Is the Geo Tracker a Collectible Yet?
When it comes to modern classic cars, the Geo Tracker SUV is often forgotten. Perhaps it’s because the tracker is on the younger side of classic. However, despite the often omission from car talk, the Geo Tracker has a fairly robust community of people who travel long distances to own the classic off-roading SUV. In many ways, the Geo Tracker is a collectible vehicle despite not having the most prominent reputation.
History of the Geo Tracker
The now iconic Geo Tracker made its American debut in 1989. Based on the Suzuki Sidekick, the vehicle was a relatively low-priced 4×4. The 1989 Geo Tracker came standard with a Suzuki 1.6-liter four-cylinder engine. The vehicle’s maximum output is 80 hp, and it has a torque of 94 lb-ft. It, and the first few Geo Trackers, has a five or three speed manual transmission.
The Geo Tracker is an old car with a complicated history as the automaker went defunct after the 97 model year. This makes the 1997 Geo Tracker the last model under the automaker’s name. According to Edmunds, the vehicle contains a 94 hp 1.6-liter inline-four engine. It’s four-wheel drive and includes options for automatic and manual transmissions. Of course, the manual transmission is still the most sought-after for Geo Trackers.
In addition to being more powerful and having more transmission options, the Geo Tracker also gained a four-door option. Unfortunately, the final years of the proper Geo Tracker didn’t experience high sales. Low sales for Geo vehicles, such as the Metro, were the reason for the company going out of business.
Geo turned Chevy
Despite relatively low sales General Motors, which also owned Geo, felt that the small SUV needed to continue. As a result, all future model years fell under the Chevrolet name. Of course, the first was the 1998 Chevrolet Tracker. For the most part, this model year continued everything people loved about the previous Geo Trackers.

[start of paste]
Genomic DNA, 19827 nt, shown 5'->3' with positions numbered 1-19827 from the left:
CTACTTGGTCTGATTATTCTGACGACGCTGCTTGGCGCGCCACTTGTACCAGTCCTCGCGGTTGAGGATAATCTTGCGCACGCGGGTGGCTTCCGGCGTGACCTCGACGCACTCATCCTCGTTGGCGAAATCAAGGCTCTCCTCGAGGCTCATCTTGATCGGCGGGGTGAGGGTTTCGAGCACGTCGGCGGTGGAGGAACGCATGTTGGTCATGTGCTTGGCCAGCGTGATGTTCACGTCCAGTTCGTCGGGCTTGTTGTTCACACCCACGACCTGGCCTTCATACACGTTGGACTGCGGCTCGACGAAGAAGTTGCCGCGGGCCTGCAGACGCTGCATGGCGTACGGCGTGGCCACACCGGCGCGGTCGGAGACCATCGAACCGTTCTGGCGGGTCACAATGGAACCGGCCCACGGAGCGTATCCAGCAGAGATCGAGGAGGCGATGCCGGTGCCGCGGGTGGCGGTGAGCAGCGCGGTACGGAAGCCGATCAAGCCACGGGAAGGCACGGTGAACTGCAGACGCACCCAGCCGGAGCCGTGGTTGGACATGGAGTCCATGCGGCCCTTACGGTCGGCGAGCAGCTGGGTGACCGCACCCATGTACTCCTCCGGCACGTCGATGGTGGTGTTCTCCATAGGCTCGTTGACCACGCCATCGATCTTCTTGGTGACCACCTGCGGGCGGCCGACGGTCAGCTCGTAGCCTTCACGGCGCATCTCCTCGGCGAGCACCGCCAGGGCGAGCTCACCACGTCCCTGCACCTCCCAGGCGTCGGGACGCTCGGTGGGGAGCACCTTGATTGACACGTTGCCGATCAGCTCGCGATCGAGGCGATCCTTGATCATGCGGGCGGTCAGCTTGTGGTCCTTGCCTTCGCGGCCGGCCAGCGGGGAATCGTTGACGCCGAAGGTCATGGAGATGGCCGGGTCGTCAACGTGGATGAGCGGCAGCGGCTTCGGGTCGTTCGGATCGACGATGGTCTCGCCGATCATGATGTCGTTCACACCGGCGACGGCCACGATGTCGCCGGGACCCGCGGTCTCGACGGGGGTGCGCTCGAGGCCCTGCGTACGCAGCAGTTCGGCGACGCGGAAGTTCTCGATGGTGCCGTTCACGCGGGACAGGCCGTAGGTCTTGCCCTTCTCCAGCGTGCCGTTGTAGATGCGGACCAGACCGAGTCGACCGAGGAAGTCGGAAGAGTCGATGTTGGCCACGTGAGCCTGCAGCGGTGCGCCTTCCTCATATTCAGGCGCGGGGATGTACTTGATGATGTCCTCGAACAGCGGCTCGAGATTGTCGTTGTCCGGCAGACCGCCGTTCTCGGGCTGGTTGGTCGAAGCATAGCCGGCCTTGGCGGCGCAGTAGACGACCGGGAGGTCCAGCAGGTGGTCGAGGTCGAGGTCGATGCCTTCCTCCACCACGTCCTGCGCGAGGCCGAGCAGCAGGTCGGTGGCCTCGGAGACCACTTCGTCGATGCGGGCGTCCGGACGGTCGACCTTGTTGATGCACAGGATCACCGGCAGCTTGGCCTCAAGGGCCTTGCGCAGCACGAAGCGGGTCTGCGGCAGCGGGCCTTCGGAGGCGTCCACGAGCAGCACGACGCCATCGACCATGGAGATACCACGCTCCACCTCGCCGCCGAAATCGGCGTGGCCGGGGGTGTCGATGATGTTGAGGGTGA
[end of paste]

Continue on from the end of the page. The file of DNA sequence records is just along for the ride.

The 1999 Chevrolet Tracker brought about some profound changes for the vehicle. The most significant change is the addition of a 2.0-liter engine option. This one has a maximum output of 127 horsepower. There were also a few exterior changes, which made the mini SUV look more mainstream.
The Tracker today
The Chevy Tracker, also called the Chevy Geo Tracker, lasted in production until the 2004 model year. One of the biggest reasons for the discontinuation of the Tracker was due to safety concerns. It doesn’t offer great protection in crash situations, and there are risks of head injuries. Still, as far as old cars go, this is a gem. It should also be noted that Chevrolet has revived the Tracker name in certain parts of the world.
So, is the Tracker a collection-worthy vehicle yet? Some would say no because only the first few model years are truly classics. In addition, the Chevrolet years aren’t widely talked about. However, the passion some people have for finding Geo Trackers makes it at least somewhat of a collector’s item. Geo Trackers are a significant part of automotive history and will more than likely become even more valuable as they become more rare as the years go on.